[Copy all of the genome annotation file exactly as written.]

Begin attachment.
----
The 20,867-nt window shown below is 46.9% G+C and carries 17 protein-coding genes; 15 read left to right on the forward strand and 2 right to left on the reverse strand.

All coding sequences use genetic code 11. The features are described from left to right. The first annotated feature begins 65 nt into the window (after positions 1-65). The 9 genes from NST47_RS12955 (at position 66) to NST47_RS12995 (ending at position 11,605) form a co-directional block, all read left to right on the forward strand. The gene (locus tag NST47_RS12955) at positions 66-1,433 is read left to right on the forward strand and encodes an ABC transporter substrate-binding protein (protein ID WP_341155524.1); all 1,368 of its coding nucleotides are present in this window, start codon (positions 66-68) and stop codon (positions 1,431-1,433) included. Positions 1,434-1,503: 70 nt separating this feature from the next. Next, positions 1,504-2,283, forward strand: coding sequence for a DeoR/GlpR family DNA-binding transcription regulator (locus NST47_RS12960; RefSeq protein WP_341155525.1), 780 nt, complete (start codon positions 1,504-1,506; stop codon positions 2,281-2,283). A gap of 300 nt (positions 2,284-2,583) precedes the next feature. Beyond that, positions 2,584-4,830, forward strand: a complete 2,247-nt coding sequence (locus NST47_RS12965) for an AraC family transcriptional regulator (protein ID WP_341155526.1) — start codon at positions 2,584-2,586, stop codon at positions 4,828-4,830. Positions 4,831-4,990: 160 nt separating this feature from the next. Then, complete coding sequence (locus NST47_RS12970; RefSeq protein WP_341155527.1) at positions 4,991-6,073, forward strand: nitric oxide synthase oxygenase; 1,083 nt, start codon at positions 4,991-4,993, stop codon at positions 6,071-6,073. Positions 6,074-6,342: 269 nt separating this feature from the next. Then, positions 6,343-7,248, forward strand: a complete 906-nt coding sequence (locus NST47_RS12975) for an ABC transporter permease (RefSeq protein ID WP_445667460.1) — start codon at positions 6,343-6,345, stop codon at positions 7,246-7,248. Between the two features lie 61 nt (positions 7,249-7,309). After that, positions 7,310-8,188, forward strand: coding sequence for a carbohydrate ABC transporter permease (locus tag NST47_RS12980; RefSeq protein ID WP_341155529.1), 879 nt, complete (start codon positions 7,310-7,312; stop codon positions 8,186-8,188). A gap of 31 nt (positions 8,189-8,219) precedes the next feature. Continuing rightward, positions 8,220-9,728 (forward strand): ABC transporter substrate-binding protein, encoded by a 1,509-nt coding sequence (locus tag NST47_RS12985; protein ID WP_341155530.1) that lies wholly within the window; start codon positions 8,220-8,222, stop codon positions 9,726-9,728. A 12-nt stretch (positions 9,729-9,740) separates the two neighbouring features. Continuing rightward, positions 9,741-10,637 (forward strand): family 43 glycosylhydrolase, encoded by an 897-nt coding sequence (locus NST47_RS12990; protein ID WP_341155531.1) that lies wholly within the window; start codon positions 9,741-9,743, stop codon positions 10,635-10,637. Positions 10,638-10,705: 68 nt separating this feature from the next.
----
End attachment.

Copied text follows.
The 20,867-nt window shown below is 46.9% G+C and carries 17 protein-coding genes; 15 read left to right on the forward strand and 2 right to left on the reverse strand.

All coding sequences use genetic code 11. The features are described from left to right. The first annotated feature begins 65 nt into the window (after positions 1-65). The 9 genes from NST47_RS12955 (at position 66) to NST47_RS12995 (ending at position 11,605) form a co-directional block, all read left to right on the forward strand. The gene (locus tag NST47_RS12955) at positions 66-1,433 is read left to right on the forward strand and encodes an ABC transporter substrate-binding protein (protein ID WP_341155524.1); all 1,368 of its coding nucleotides are present in this window, start codon (positions 66-68) and stop codon (positions 1,431-1,433) included. Positions 1,434-1,503: 70 nt separating this feature from the next. Next, positions 1,504-2,283, forward strand: coding sequence for a DeoR/GlpR family DNA-binding transcription regulator (locus NST47_RS12960; RefSeq protein WP_341155525.1), 780 nt, complete (start codon positions 1,504-1,506; stop codon positions 2,281-2,283). A gap of 300 nt (positions 2,284-2,583) precedes the next feature. Beyond that, positions 2,584-4,830, forward strand: a complete 2,247-nt coding sequence (locus NST47_RS12965) for an AraC family transcriptional regulator (protein ID WP_341155526.1) — start codon at positions 2,584-2,586, stop codon at positions 4,828-4,830. Positions 4,831-4,990: 160 nt separating this feature from the next. Then, complete coding sequence (locus NST47_RS12970; RefSeq protein WP_341155527.1) at positions 4,991-6,073, forward strand: nitric oxide synthase oxygenase; 1,083 nt, start codon at positions 4,991-4,993, stop codon at positions 6,071-6,073. Positions 6,074-6,342: 269 nt separating this feature from the next. Then, positions 6,343-7,248, forward strand: a complete 906-nt coding sequence (locus NST47_RS12975) for an ABC transporter permease (RefSeq protein ID WP_445667460.1) — start codon at positions 6,343-6,345, stop codon at positions 7,246-7,248. Between the two features lie 61 nt (positions 7,249-7,309). After that, positions 7,310-8,188, forward strand: coding sequence for a carbohydrate ABC transporter permease (locus tag NST47_RS12980; RefSeq protein ID WP_341155529.1), 879 nt, complete (start codon positions 7,310-7,312; stop codon positions 8,186-8,188). A gap of 31 nt (positions 8,189-8,219) precedes the next feature. Continuing rightward, positions 8,220-9,728 (forward strand): ABC transporter substrate-binding protein, encoded by a 1,509-nt coding sequence (locus tag NST47_RS12985; protein ID WP_341155530.1) that lies wholly within the window; start codon positions 8,220-8,222, stop codon positions 9,726-9,728. A 12-nt stretch (positions 9,729-9,740) separates the two neighbouring features. Continuing rightward, positions 9,741-10,637 (forward strand): family 43 glycosylhydrolase, encoded by an 897-nt coding sequence (locus NST47_RS12990; protein ID WP_341155531.1) that lies wholly within the window; start codon positions 9,741-9,743, stop codon positions 10,635-10,637. Positions 10,638-10,705: 68 nt separating this feature from the next.